"In America, in America
They'll bury us with our cars"
-Bury Me With My Car, Ben Sollee (Song)
We are bombarded every day with advertisements that encourage us to consume in order to bring our life fulfillment and happiness. In Seattle I was surprised how, in just over a year, I had gone from an empty one bedroom to accumulating a mass of possessions. The desire to live minimally is a constant struggle against consumerism and convenience.
Where many South Pacific and European hostels came equipped with kitchens, Wi-Fi and many of the conveniences that allowed one to enjoy being everywhere without living anywhere, staying with friends can be a constant reminder of what it means to be settled. I often saw mountains of possessions, collected over a lifetime of acquisition; often not that much but still more than I cared to ever have attributed to my name again in my lifetime. Although I found myself desiring their stability, I questioned whether I’d ever truly want to own more than a bedroom of stuff again.
Embracing the Buddhist creed of detachment, at least in terms of material possessions, is a difficult one. Staying with friends and loved one makes it easier; and is a reminder of the proverb “We too often use people and love things, when we should be using things and loving people.”
Religious Christians are often told to be “the salt of the earth.” Along this journey, I’ve met up with a lot of amazing friends. I’ve stayed in some of their houses, cooked for them, and shared my time and a small moment of my life with them. I don’t think the religious or those who believe in God, should have a monopoly on being the salt of the earth.
"And everywhere you came and left
You came in the name of love and
Left a wake of happiness and tenderness
And sweet conflict, sweet conflict."
-Everywhere, Bran Van 3000 (song)
Every place I’ve stayed and left is a reminder of thankfulness. I have witnessed my friends growing individually and with their families. Everywhere I’ve traveled, I’ve seen people working towards goals, loving those around them, exploring possibilities and simply living their lives.
Good and the Bad
People often tell me they’re jealous of my travels. I tell them that they shouldn’t be, and that the path I have embarked upon hasn’t always been on the cusp of adventure, but sometimes a lack of direction, meaning and quiet desperation. We often manufacture our own happiness in whatever circumstances we choose or have chosen for us.
Choosing one life doesn’t negate the other. One path is not better than the other less traveled, simply different. One’s hardships should never be held above another person’s, for we are not in a race to the bottom. In every instance I have the opportunity, I try, and often struggle, to bring my joy, my experiences and my journey to others.
When I reach out to people, I do so carefully because I know how difficult it is to support people in their own decisions. I do so because I trust their judgment and experience. I realize there is little someone can possibly say to alleviate the stress we accumulate from the weight of living. To vent and to be open is often a request for empathy, and to find that place where people can deeply connect and share reality of our complex journeys.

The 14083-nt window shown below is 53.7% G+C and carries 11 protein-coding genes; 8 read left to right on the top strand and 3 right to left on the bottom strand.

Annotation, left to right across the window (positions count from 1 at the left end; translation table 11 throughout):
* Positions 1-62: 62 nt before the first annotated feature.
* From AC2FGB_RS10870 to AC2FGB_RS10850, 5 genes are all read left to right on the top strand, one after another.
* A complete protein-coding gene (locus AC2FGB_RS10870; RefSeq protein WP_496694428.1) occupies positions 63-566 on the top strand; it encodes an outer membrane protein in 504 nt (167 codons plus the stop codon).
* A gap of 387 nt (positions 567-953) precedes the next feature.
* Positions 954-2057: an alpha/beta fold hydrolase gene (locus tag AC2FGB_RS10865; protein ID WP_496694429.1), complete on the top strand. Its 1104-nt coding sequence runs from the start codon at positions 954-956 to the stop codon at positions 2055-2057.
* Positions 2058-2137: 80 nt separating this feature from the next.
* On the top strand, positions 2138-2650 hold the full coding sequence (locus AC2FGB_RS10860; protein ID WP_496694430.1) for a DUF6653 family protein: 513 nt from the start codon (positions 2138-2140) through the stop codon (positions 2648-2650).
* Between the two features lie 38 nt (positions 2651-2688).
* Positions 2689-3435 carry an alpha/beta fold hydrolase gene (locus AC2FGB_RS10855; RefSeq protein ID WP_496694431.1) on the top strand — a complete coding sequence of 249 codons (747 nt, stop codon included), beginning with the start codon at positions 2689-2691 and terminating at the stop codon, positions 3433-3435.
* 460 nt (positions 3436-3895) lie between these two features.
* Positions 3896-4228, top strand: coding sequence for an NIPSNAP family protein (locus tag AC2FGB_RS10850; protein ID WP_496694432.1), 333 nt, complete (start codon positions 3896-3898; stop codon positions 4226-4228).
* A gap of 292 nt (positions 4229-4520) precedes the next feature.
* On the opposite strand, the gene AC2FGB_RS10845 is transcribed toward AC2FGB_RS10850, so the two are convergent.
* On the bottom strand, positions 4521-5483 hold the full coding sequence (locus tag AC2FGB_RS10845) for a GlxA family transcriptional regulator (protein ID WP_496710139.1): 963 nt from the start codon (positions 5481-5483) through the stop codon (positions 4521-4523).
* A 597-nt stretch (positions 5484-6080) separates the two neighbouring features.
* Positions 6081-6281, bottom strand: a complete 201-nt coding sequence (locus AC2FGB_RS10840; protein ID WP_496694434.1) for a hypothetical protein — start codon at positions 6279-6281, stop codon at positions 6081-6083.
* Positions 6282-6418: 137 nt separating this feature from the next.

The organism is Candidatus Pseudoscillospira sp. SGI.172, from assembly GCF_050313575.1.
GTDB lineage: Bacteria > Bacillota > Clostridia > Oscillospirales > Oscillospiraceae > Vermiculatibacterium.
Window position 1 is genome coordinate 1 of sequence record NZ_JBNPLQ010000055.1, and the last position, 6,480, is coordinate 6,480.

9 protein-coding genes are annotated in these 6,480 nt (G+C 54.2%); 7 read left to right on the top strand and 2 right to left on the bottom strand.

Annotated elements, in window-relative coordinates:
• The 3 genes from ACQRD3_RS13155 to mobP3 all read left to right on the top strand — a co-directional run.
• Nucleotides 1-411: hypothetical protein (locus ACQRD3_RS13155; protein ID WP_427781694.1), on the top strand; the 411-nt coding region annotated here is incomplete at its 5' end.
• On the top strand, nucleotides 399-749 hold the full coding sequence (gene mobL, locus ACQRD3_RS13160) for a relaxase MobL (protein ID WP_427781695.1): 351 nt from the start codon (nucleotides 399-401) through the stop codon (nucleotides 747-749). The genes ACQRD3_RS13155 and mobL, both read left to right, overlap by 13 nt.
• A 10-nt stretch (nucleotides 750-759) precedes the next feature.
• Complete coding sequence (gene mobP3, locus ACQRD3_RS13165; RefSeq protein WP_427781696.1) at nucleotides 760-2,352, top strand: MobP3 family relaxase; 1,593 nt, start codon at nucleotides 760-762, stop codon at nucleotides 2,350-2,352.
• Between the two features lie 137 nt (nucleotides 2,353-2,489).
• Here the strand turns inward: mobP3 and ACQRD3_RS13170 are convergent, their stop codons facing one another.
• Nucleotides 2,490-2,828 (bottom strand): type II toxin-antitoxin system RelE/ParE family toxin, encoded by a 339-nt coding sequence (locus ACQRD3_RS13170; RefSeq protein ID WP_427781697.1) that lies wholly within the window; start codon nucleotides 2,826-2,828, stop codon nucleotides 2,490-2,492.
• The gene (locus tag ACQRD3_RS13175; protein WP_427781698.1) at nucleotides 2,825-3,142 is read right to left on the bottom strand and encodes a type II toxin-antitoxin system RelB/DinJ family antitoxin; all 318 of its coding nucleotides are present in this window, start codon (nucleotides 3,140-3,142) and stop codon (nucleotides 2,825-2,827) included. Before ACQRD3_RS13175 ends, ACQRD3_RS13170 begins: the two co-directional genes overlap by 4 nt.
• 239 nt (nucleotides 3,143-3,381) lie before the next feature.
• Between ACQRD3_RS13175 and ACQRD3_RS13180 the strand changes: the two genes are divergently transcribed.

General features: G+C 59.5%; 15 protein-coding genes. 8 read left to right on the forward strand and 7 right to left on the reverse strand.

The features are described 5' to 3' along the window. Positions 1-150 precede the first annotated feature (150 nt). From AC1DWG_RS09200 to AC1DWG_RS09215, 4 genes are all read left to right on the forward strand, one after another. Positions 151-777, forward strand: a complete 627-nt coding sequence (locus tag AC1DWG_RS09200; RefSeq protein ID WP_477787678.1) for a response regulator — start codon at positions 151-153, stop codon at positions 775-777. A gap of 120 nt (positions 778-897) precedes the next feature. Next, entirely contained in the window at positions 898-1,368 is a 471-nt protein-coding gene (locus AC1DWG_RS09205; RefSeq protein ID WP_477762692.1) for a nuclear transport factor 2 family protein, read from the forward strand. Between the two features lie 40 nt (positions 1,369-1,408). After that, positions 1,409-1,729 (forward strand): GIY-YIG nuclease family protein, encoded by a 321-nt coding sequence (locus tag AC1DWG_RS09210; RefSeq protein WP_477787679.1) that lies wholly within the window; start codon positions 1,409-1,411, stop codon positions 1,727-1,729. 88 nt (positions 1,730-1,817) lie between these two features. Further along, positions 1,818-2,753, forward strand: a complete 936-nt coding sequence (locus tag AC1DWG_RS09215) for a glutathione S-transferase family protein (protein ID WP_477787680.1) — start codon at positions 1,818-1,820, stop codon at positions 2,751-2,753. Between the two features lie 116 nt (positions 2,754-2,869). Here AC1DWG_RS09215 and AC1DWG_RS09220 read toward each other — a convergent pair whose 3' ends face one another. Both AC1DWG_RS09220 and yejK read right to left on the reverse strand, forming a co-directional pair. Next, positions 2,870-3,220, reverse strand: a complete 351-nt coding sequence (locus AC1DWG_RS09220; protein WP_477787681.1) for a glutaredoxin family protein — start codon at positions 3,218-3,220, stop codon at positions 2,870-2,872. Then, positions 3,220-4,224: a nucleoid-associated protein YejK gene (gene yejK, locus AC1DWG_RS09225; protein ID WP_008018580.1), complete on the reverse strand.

...It's been a long life
And there is wisdom in knowing
That you cannot make the whole world right
But even if all you have is bad advice
On those nights when you stay up so late
You watch the sun rise
Casting that hazy glow over orage glazed eyes
At lest you can say
That you tried
You don't have to know what to say
You only need to know how to listen...
-Bad Day, MC SumDog (poem)
During the summer, I’d sometimes start the morning cycling and find myself ending with a 90km long journey. The next weekend I might plan a shorter ride, only 60km for example, only to get 20km in and feel exhausted, ready to quit and end my journey early. I feel as if assumptions about my previous eleven month sabbatical, and expectations about this current trip didn’t quite pan out in the ways I thought they would.
A sabbatical I intended to help restore my being has left me a little drained. Still I am glad I embarked upon it. I’ve learned a lot about what does and doesn’t work for my personal development and wellbeing. I’ve both shared and gathered stories. I’ve worked on many projects, although I haven’t gotten quite as far as I would have hoped on most. I’ve made up for years of unspent vacation time at other companies; days I was afraid to take because I didn’t know how to embrace myself.
I still have a ways to go and commitments I need to keep, but I am seeking an ending, whether it be through work or academia. I look forward to being able to pursue new relationships, even knowing that they often end in sweet conflict. I know the grass will always been greener, and that no matter where I end up, my heart will never end its desire to work towards a better life, where I can find the balance between what must be done to feed myself and what can be done to create and fuel those pursuits I deeply care about.